NEW YORK: Senators Orrin Hatch and Jeff Flake have introduced an immigration reform bill to increase the annual H-1B via quota from the current 65,000 to 85,000, remove the country cap on Green Cards to help skilled workers from India and China get permanent residency sooner, remove the cap on the annual quota of 20,000 visas for students on F-1 visa, and give work permit or Employment Authorization Document (EAD) to H-4 visa holders.
The Immigration Innovation (“I-Squared”) Act of 2018, introduced on Thursday, aims to bring “long-overdue reforms to our nation’s merit-based immigration laws for high-skilled workers,” Hatch said in a statement.
Hatch and Flake’s bill wants to introduce a “market-based escalator” to grant H-1B visas, with a provision of up to 195,000 visas granted annually. Foreign students who graduate from accredited universities in the US with STEM majors or those with master’s degrees or higher will also get priority when it comes to an H-1B visa, according to the proposals in the bill.
Hatch said the immigration bill focuses on four areas vital to maintaining the US competitiveness in the global economy: H-1B visas for business that face shortage of American labor; reforms to the H-1B program to reduce fraud and help protect workers; increased access to green cards for high-skilled workers and directing fees collected for H-1B visas and green cards to promoting STEM worker training and education.
A highlight of the bill is also to remove the per country quota for green cards, which will benefit Indian nationals the most, and has been on the cards for a while, with bipartisan support for it.
The bill by Hatch and Flake also seeks to remove the 20,000 annual visa limit for F-1 visa holders who graduate with a master’s degree or higher if an employer is willing to sponsor for a green cards.
“Now more than ever, we need highly qualified workers with the skills employers need to succeed in the information economy,” said Hatch.
Flake said that the proposals in the bill would help a “broken U.S. immigration system that has been unable to keep up with the needs of American employers.”
“Taking these steps to foster a vibrant economy for homegrown and foreign entrepreneurs, increase access to the high-skilled talent that U.S. businesses depend on, and attract the best students in the world to U.S. universities will help ensure the United States remains a leader in innovation and global competition,” said Flake.
The bill also interestingly proposes work authorizations for H4 visa holders which would draw the ire of the White House. The Trump administration has said it will eliminate the EAD to H4 visa holders, and that ruling is likely to come into effect as early as April of this year.
Key features of the Immigration Innovation (“I-Squared”) Act of 2017, according to Hatch’s website:
*Advanced degrees: Uncaps the existing exemption (currently 20,000) for holders of U.S. master’s degrees or higher from the annual numerical limitation on H–1B visas for individuals who are being sponsored for or who will be sponsored for a green card.
*Statutory cap: Increases the annual base allocation of H–1B visas from 65,000 to 85,000.
*Market escalator: Creates a market-based escalator to allow the supply of H–1B visas to meet demand. Under the escalator, up to 110,000 additional H–1B visas (for a total of 195,000) may be granted in a fiscal year if certain demand requirements are met.
*Lottery prioritization: Prioritizes adjudication of cap-subject H–1B visa petitions for holders of U.S. master’s degrees or higher, holders of foreign Ph.D.’s, and holders of U.S. STEM bachelor degrees.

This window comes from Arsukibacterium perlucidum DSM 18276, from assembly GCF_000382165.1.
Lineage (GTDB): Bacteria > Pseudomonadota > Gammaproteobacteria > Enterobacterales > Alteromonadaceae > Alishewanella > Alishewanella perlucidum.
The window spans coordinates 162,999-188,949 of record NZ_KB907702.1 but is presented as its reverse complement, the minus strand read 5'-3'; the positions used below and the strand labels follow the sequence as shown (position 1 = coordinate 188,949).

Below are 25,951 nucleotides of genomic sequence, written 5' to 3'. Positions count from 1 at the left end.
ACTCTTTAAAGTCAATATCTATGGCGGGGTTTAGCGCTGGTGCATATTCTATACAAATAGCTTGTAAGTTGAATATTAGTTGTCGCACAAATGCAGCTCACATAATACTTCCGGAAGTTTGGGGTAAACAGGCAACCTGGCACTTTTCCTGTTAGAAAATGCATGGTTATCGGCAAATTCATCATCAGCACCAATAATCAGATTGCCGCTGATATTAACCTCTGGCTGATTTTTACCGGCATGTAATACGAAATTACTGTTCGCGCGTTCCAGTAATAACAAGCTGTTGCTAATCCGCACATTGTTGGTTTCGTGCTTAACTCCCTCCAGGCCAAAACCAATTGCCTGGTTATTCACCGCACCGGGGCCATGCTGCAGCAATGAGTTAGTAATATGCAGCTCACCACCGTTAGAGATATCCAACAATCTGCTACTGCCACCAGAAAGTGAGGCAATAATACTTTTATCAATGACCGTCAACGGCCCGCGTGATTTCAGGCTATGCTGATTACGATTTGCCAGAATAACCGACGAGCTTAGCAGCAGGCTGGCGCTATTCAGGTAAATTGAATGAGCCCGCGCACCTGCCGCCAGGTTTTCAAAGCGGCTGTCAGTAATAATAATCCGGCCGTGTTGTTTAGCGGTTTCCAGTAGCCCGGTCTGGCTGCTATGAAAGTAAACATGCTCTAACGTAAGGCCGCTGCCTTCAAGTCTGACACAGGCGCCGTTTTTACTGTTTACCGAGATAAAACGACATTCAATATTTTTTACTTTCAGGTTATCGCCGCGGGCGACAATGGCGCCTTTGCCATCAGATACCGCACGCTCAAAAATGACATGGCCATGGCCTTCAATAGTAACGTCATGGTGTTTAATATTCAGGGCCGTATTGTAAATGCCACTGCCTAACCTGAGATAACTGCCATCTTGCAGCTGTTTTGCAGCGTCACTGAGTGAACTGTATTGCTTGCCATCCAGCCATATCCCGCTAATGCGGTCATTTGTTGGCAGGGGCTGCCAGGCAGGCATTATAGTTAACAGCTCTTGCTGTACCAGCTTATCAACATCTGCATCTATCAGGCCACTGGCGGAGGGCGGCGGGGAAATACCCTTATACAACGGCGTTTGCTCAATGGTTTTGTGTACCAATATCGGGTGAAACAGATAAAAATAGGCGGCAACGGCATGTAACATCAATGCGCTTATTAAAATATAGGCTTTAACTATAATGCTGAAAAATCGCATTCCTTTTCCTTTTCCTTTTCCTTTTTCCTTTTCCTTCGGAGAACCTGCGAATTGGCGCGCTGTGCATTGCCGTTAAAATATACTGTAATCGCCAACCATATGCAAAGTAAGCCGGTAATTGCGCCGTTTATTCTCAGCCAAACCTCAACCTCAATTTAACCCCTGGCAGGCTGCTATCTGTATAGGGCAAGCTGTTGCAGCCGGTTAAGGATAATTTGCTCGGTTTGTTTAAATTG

*Hoarding penalties: Subjects employers who fail to employ an H–1B worker for more than 3 months during the individual’s first year of work authorization to a penalty.
*Prohibitions on replacement: Prohibits employers from hiring an H–1B visa holder with the purpose and intent to replace a U.S. worker.
*Work authorization for H–1B spouses and children: Provides work authorization for spouses and dependent children of H–1B visa holders.
*Worker mobility: Increases H–1B worker mobility by establishing a grace period during which H–1B visa holders can change jobs without losing legal status.
*Dependent employers: Updates 1998 law exempting H–1B dependent employers from certain recruitment and nondisplacement requirements. Raises from $60,000 to $100,000 the H–1B salary level at which the salary-based exemption takes effect. Narrows education-based exemption to H–1B hires with a U.S. Ph.D. Eliminates exemptions for “super-dependent” employers altogether.
*Per-country numerical limits: Eliminates annual per-country limit for employment-based green cards and adjusts per-country caps for family-based green cards.
*Green card recapture: Enables the recapture of green card numbers that were approved by Congress in previous years but not used.
*Exemptions from green card cap: Exempts spouses and children of employment-based green card holders, holders of U.S. STEM master’s degrees or higher, and certain individuals with extraordinary ability in the arts and sciences from worldwide numerical caps on employment-based green cards.
*Worker mobility: Increases worker mobility for individuals on the path to a green card by enabling such individuals to change jobs earlier in the process without losing their place in the green card line.
*Employment–based conditional green cards: Creates new conditional green card category to allow U.S. employers to sponsor university-educated foreign professionals through a separate path from H–1B.
*Dual intent: Enables F–1 student visa holders to seek permanent resident status while a student or during Optional Practical Training (OPT).
*STEM Education and Worker Training
*Promoting American Ingenuity Account: Increases fees for H–1B visas and employment-based green cards and directs fees toward state-administered grants to promote STEM education and worker training.